The general trend with updating old and dated office buildings within the District has been to clad everything in glass. We covered this issue in a previous post and you can read how we think this can be both a positive and a negative thing to do. One building in particular along the 1100 block of 16th Street, NW took a different approach with it's modernizations. The original building was a semi-interesting mid-century modern structure. The majority of the facade was placed in a frame containing ribbon windows and a metal cladding banding horizontally between the windows. Instead of ripping the facade to shreds and facing it entirely with a monotonous glass system, the horizontal bands were maintained, but the metal spandrels were re-clad. The were panelized with a very simple, yet elegant oversized weaving system of panels. Each metal panel is slightly etched with another interlocking design to continue the theme. The theme is strong yet not overplayed. The woven facade gives a more delicate association to the heavy material. A new canopy entrance also brings the building up to date. The brilliant red geometric sliver gestures to the street, pulling the passerby in towards the building. It is pierced overhead by a roof system of steel structure and glass. These two elements play off of each other in a juxtaposition of vertical and horizontal massings. The red wall slopes into the glass elevation of the lobby and continues inside following the lobby wall. This is a nice connection between the exterior and the interior architectures. The lobby is a simple space where the walls seem to pierce the ceiling plane and are lit at this connection. The round columns are clad in an energetic mosaic tile in black with pink specs. This building has successfully been reborn. It's original features were not obliterated, but rethought and celebrated. Texture, color, patterning and materiality are what make this one stand out on the streetscape.
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Sunday, July 6, 2008

Modernism In Your Neighborhood : Floor Add-Ons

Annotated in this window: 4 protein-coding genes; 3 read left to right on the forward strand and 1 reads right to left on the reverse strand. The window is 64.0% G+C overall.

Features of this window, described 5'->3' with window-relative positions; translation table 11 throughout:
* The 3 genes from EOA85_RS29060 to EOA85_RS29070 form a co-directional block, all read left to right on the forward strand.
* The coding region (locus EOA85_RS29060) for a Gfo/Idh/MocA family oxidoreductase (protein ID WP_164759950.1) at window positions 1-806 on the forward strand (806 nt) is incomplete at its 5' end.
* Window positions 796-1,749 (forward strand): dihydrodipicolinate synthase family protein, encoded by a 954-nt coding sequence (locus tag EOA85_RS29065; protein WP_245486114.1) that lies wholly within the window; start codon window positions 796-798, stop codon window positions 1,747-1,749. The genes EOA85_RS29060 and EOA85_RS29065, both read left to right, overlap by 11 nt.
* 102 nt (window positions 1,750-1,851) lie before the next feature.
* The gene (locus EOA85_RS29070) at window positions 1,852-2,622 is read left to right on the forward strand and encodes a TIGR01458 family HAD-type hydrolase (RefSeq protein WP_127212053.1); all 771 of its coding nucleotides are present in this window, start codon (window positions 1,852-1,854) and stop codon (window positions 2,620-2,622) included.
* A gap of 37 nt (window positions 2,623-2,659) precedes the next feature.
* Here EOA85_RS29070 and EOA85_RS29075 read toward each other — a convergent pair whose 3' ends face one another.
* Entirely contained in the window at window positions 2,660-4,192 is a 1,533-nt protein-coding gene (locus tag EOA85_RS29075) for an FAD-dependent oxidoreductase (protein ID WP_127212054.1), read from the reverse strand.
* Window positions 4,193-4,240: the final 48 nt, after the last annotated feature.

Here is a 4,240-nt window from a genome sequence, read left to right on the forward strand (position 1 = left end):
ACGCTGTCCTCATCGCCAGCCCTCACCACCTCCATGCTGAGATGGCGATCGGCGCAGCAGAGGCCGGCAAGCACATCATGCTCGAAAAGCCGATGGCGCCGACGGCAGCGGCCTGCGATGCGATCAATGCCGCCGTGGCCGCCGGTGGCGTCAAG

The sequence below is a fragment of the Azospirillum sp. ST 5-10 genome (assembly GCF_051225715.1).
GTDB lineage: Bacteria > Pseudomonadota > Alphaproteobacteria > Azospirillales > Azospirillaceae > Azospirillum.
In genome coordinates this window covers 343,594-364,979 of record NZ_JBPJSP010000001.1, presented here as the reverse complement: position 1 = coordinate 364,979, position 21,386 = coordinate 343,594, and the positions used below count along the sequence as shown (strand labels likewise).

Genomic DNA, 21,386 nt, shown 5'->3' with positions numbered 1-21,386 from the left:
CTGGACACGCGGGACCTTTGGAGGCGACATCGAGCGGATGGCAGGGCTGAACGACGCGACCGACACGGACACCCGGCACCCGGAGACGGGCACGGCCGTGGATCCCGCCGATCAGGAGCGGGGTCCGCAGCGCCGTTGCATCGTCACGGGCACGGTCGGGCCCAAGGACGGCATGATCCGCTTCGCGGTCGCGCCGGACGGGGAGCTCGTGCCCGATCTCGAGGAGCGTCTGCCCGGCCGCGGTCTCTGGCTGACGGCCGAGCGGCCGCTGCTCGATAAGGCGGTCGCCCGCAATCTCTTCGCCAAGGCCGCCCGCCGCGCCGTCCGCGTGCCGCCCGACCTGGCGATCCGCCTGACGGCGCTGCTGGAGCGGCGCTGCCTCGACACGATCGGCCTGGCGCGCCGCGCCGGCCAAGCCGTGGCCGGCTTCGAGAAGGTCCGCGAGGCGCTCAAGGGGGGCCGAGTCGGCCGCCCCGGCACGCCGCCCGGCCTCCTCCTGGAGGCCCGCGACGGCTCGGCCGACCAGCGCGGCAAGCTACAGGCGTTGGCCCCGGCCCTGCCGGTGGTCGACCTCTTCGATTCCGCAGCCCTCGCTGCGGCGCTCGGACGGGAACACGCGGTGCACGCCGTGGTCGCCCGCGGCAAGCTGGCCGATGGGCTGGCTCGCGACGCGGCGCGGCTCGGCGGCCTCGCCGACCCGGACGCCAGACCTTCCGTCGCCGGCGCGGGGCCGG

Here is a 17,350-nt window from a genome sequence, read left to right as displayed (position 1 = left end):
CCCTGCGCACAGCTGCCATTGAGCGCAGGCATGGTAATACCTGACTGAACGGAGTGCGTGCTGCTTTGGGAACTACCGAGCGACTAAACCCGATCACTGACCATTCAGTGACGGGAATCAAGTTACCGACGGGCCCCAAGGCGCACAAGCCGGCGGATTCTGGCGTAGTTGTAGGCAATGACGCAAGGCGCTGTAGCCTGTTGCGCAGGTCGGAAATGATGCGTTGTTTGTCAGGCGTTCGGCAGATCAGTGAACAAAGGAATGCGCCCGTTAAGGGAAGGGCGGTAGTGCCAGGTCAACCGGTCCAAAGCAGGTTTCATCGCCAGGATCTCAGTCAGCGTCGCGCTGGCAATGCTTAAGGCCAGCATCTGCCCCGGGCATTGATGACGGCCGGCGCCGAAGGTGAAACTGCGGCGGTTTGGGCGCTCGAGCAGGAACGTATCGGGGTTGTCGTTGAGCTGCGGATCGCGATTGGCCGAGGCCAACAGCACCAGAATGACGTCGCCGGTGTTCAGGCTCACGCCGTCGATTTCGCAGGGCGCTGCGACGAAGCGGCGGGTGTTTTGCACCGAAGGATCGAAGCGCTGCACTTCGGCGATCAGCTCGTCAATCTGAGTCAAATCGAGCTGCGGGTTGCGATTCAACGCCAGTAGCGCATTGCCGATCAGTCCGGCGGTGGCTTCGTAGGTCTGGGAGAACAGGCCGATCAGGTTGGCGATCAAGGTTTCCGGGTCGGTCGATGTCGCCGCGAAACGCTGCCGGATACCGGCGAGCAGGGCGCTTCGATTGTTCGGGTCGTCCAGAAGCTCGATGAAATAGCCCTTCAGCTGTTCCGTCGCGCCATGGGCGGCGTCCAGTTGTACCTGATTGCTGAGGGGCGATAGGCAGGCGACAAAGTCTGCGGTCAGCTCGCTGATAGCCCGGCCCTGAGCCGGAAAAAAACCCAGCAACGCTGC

There are still many pockets within the city limits of the District that are exempt from historic preservation review boards. This fact does not mean that any designer should not take the history and the existing context into consideration when designing additions or new buildings in these areas. It does not mean that a free-for-all is appropriate or even the most simply "slapped on" addition will do the trick. The triangular shaped block along Florida Ave. and 10th Streets NW in the Shaw neighborhood has several examples where existing townhouses have been added onto with an entire new third floor. One of the following four examples is a totally new building anchoring both of these blocks on the pointed end of the irregular shaped block. The block of 10th Street has a continuous row of very simple historic Federal front townhouses. These buildings are very narrow and were never intended to have a strong and dominating street presence. One of the houses is in the process of being added onto with a full third floor addition. It is obvious that everything seems to be a disaster here by the Stop Work signs in the windows. The existing cornice brick work which ties the entire block together, has been eradicated. Concrete block is placed on top of the existing brick wall and two new windows are placed in the wall. The windows relate to nothing of the existing proportions and the new height of the floor is completely disproportionate to the existing two floors. Everything that was significant about this house has been destroyed. This is an example of exactly what NOT to EVER do to your townhouse. On the Florida Avenue side of the block, a similar Federal front townhouse has been added onto as well. A full third floor was added, but from the front elevation, it was set back several feet. This separation allows for the original brick cornice line of the block to continue and not break up the simple rhythm of the street. It is clad in a completely difference material, horizontal wood cladding, which helps play down the new verticality. The rear of the house is where the great modern design comes in to play. Large amounts of glazing open up the interior of this narrow and now tall house. The significant historical aspects of this house were kept intact, and the new modern addition plays with the scale and adds a fantastic new architecture to the existing. The new and the old respect each other and compliment each other in the composition. A wider version of these Federal fronts is located on the 10th Street side. The original detailing has been restored and is celebrated with a contrasting color scheme. An entirely new third floor has been added. The proportions of the new windows keeps to the original scheme as does the surrounding brick work. The unfortunate part of this addition is the scale and massing. The massing of the new floor is way too tall compared to the existing floor heights. This condition make it feel extremely top heavy. The new floor has no formal cornice. If the new roofline somehow played with the original design of the cornice, the verticality would have been somewhat diminished, mitigating the top-heavy feeling. Still, the massing was totally an afterthought and has once again ruined the compatibility and composition of the new and old. The final building on this block is a new structure which occupies the triangular lot at the intersections of Florida Ave. and 10th Street. The massing is taller than the existing two rows of townhouses it backs up to, but on a typical city block, the concept of "bookending" is contextually typical. A taller and more massive building on the ends of the block can be a nice design element to any neighborhood. This townhouse picks up on the existing scales and proportions of its historic neighbors. The fenestration of punched openings works well with the existing facades. Towards the point of the lot, bays project from the angle of the street to hint at the dynamic intersection of both streets. These bays are constructed of glass and steel storefront systems which make them more delicate and more transparent. This creates an element of interest but keeps down the perception of heavy massing. This house is a great blend of modern elements and historic elements. Dynamic modern architecture sympathetic to the historic context is always a welcome addition to the block.